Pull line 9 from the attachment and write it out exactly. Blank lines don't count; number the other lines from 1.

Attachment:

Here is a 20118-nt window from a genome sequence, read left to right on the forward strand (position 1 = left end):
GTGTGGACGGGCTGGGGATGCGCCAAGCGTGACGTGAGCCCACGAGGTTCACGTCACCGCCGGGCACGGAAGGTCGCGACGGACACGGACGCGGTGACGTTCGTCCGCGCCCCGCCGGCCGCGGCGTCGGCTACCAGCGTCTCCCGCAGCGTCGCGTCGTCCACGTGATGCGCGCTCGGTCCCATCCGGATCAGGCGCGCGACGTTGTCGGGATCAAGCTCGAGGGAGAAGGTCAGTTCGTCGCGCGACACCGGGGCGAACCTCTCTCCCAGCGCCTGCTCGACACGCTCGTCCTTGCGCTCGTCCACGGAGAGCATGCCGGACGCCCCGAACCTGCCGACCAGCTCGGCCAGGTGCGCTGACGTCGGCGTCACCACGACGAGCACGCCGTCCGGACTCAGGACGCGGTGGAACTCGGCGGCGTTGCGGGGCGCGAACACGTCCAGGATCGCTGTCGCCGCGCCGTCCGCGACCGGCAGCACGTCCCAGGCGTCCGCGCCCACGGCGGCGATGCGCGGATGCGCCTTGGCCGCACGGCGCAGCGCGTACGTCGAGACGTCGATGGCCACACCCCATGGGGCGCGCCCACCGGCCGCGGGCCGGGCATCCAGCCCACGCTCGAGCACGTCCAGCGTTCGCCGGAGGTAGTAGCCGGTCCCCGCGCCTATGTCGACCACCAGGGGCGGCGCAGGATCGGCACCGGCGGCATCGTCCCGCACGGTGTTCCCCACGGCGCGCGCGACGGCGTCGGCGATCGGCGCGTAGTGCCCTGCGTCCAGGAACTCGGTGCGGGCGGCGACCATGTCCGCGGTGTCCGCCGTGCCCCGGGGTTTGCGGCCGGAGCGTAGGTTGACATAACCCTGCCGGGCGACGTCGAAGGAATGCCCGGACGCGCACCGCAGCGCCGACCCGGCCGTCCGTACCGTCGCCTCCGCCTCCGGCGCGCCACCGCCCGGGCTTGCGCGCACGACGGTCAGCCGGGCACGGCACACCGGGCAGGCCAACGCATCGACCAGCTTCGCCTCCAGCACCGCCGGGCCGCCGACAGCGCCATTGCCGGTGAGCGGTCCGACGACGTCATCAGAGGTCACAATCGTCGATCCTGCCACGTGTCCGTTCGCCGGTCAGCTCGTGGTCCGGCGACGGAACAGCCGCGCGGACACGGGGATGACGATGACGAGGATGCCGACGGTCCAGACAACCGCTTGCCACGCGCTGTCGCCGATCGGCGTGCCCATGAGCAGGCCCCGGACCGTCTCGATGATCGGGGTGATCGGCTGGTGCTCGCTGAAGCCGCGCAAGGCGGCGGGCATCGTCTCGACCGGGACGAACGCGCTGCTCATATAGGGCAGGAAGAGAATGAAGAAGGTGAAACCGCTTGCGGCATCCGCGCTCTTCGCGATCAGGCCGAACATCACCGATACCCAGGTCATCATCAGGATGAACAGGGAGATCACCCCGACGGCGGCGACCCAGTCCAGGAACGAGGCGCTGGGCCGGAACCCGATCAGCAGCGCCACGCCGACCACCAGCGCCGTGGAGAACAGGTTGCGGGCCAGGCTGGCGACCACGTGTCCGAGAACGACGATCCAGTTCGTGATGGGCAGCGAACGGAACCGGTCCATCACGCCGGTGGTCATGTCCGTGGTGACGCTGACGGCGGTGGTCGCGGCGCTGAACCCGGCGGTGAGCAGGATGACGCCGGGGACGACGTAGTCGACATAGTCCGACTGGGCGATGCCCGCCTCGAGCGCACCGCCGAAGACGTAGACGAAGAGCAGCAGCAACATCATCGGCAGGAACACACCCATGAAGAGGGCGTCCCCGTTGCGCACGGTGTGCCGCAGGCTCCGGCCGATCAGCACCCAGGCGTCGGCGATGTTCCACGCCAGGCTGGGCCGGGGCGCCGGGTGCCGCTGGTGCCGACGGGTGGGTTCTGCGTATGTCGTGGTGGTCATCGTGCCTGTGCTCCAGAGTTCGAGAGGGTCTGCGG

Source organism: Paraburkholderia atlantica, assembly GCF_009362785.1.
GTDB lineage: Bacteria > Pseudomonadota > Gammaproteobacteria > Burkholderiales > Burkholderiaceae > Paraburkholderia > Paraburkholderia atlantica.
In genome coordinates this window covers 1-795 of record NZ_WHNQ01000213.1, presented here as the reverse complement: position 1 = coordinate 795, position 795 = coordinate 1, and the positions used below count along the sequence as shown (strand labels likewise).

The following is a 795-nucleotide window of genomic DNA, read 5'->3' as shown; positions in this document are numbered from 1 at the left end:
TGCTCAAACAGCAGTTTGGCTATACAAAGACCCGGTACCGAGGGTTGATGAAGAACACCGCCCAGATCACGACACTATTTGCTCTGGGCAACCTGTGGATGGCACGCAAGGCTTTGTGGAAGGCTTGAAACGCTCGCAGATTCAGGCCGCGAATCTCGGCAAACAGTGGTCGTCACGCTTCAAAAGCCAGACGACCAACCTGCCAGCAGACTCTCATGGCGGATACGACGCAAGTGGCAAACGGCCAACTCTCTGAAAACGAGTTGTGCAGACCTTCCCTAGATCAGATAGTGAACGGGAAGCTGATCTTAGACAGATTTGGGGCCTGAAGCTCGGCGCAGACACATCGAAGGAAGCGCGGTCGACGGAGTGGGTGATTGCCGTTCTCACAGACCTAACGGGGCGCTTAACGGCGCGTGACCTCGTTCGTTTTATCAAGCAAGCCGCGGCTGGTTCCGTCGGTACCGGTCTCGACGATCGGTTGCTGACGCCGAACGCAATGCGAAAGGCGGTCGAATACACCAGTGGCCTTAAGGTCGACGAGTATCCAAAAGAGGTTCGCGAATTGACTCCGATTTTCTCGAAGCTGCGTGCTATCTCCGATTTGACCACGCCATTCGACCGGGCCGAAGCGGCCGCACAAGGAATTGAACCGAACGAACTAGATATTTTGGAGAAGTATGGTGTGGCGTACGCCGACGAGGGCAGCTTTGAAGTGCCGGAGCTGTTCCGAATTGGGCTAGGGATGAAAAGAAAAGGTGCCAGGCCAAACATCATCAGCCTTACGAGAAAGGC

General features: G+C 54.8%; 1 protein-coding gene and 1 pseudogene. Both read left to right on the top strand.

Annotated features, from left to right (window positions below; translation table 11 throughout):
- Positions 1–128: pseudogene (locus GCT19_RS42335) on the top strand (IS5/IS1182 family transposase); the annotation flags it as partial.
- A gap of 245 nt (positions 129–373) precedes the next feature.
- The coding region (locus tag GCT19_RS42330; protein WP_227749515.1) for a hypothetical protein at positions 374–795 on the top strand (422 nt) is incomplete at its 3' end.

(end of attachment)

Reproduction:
Annotated features, from left to right (window positions below; translation table 11 throughout):